Mark
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Therese Hamilton



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Posted: Sun Mar 16, 2014 10:58 pm    Post subject: Reply with quote

Mark wrote:
Quote:
Logically, I think there is a reasonable argument for reversing the signs but for some reason I cannot really explain the existing tropical zodiac seems to work with southern hemisphere charts.

I see the explanation as transparently simple, an explanation that can be answered with a key question.

As a long time astrologer and one who trained (London's Faculty of Astrological Studies) and worked in the tropical zodiac for ten years before changing to the sidereal, I can say that my observations indicate that the tropical signs don't change their natures even a tiny bit for southern hemisphere births or for southern hemisphere seasons. Aries is always Aries, Taurus always Taurus, and so forth.

The big question then becomes: Just how valid are the seasonal attributes of the tropical signs? Do they really exist? Are signs really "hot and dry," "cold and wet" and so forth? Are the traits of Aries, for example, due to the season of spring or to something else entirely?

Are there other explanations for observed sign traits that in the northern hemisphere appear to be seasonal? This is a question I grappled with before moving to what I call "the zodiac of the stars." (But I don't think that this thread is the place for any further discussion of the sideral zodiac.)

This is not to say that seasonal variations don't exist in relation to temperament, moods and so forth, but these WILL be different in the southern hemisphere, though not connected to zodiac signs as such. They'll be connected to the actual weather and seasonal changes.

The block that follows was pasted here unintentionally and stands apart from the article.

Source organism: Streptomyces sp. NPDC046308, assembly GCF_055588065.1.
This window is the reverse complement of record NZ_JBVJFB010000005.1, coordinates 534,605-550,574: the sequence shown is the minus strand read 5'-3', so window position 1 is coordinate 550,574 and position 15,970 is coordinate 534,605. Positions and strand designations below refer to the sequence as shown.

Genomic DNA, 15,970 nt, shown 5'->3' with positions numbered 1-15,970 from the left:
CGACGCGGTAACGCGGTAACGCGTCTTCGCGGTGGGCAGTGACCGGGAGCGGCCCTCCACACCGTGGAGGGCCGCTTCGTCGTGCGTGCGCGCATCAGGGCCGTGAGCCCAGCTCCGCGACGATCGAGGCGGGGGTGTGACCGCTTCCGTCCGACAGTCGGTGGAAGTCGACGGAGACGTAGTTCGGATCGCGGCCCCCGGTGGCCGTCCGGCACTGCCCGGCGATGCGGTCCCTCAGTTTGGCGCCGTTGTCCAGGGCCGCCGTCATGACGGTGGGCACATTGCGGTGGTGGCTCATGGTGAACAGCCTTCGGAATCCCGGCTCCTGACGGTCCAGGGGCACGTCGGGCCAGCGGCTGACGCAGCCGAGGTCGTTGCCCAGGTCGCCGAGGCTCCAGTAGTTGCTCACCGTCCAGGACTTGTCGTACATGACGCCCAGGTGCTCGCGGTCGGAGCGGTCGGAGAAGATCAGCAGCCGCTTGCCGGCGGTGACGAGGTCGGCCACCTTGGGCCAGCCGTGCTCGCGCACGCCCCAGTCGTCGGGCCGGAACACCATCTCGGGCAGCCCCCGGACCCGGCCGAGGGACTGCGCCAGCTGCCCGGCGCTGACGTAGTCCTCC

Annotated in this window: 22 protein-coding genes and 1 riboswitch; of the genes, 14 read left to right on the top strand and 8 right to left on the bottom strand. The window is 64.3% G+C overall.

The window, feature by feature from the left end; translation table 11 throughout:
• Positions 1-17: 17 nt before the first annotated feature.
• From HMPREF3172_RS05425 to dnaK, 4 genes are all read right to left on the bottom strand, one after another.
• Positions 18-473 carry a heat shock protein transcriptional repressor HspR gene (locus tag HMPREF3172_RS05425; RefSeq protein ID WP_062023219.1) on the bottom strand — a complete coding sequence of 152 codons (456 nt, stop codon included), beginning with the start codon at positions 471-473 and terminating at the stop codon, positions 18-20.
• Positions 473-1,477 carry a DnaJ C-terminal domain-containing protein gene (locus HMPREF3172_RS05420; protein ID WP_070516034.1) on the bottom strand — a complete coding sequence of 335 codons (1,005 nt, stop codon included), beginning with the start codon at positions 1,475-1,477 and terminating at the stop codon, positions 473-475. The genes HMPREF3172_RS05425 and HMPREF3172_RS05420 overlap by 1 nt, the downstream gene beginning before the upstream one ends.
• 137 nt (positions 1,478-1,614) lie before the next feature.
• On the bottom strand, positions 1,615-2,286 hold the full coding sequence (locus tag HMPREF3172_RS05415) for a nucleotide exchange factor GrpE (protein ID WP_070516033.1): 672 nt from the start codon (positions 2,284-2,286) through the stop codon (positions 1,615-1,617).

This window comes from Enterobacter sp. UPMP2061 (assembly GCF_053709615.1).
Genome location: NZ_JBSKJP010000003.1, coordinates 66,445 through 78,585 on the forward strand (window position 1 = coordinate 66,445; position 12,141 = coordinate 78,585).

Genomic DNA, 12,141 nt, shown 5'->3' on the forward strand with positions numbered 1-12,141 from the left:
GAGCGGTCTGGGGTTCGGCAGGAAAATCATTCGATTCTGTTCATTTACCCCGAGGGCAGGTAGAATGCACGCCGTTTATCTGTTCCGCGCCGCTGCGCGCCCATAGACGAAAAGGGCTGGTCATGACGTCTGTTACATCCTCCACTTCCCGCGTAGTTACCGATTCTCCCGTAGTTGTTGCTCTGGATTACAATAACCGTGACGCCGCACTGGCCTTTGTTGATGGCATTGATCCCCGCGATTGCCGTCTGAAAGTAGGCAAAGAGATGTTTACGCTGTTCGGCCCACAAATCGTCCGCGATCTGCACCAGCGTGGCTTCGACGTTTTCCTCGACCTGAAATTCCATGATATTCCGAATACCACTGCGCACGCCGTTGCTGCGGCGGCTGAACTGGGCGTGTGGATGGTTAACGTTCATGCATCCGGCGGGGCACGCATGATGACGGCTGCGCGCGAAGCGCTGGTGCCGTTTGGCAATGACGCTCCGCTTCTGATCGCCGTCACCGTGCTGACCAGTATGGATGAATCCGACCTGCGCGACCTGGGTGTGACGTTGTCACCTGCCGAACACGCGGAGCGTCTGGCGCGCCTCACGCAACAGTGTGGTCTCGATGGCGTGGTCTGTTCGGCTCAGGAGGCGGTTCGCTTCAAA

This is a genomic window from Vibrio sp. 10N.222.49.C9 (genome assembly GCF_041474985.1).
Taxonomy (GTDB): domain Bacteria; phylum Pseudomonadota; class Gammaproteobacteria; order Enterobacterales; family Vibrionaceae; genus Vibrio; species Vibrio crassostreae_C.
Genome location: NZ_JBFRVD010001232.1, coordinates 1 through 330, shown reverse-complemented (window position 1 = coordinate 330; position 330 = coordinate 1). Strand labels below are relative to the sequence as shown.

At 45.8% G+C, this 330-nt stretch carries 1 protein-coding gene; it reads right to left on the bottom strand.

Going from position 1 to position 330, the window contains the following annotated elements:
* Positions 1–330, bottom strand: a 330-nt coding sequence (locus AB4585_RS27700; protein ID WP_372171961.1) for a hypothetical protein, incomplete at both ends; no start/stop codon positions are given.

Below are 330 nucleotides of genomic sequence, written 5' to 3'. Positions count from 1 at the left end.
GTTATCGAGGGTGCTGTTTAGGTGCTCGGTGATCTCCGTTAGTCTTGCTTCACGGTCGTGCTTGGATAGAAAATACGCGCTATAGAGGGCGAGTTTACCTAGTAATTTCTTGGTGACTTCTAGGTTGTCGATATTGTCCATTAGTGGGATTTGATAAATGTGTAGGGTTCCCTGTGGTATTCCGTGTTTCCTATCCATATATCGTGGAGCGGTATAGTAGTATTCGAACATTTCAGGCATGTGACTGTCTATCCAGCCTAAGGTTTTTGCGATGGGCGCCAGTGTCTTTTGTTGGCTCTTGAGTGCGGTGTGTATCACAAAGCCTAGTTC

So how do we determine which traits really belong to signs? Surely that is not so difficult with the many thousands of people we now have birth data for along with biographical notes? But a discussion of theory won't get us very far. We have to do the nitty gritty work of studying many many birth charts with their biographical data. Talk is easy. Research is not.

(Editing note: Mark, I see that our posts crossed. I agree totally that this thread should stay on track with the southern hemispere question, which is why I posed the question above relating to the source of seasonal attributes in the tropical zodiac. I have no desire to futher discuss the sidereal zodiac in this thread. I wrote my previous post so that it didn't need a reply.)
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Last edited by Therese Hamilton on Sun Mar 16, 2014 11:09 pm; edited 1 time in total
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Mark
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Posted: Sun Mar 16, 2014 11:08 pm    Post subject: Reply with quote

Therese Hamilton wrote:
Quote:
Are signs really "hot and dry," "cold and wet" and so forth? Are the traits of Aries, for example, due to the season of spring or to something else entirely?